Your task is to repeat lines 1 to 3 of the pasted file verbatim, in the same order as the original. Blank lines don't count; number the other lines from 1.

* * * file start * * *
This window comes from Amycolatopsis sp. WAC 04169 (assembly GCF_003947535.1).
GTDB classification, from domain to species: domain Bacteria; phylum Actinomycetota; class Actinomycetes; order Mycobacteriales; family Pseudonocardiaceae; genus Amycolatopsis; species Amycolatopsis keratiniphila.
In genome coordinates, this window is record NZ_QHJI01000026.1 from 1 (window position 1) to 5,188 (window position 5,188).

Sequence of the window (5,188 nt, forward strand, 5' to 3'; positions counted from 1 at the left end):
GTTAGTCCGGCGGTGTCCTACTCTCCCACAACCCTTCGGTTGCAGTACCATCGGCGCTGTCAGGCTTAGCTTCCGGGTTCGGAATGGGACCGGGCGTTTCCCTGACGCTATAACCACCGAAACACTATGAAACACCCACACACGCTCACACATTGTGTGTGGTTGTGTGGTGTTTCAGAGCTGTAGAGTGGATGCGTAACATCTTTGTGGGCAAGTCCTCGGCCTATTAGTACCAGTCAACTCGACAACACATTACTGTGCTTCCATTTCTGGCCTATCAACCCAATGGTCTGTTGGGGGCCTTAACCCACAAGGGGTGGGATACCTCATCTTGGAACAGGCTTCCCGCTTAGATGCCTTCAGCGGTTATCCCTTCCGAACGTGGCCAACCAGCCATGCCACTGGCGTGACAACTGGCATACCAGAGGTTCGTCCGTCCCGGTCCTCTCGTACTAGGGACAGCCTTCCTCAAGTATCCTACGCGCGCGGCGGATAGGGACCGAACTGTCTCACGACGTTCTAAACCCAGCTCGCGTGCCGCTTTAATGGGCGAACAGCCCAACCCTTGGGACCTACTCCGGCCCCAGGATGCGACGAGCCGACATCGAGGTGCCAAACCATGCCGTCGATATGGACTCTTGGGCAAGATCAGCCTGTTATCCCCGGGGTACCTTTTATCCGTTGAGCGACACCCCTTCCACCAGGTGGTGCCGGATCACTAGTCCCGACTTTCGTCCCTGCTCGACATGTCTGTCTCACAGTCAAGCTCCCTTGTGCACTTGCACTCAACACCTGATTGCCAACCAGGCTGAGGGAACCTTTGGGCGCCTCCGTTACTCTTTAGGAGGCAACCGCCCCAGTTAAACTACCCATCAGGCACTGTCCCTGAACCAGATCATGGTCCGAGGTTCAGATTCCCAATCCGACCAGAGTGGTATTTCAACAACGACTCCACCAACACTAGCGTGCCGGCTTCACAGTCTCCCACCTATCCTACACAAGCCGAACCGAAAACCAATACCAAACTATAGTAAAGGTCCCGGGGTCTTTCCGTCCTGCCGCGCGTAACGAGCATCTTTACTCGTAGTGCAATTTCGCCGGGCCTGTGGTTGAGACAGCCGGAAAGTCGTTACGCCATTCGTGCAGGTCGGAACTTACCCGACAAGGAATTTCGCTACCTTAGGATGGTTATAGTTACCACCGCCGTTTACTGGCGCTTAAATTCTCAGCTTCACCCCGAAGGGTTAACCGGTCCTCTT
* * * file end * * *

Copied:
This window comes from Amycolatopsis sp. WAC 04169 (assembly GCF_003947535.1).
GTDB classification, from domain to species: domain Bacteria; phylum Actinomycetota; class Actinomycetes; order Mycobacteriales; family Pseudonocardiaceae; genus Amycolatopsis; species Amycolatopsis keratiniphila.
In genome coordinates, this window is record NZ_QHJI01000026.1 from 1 (window position 1) to 5,188 (window position 5,188).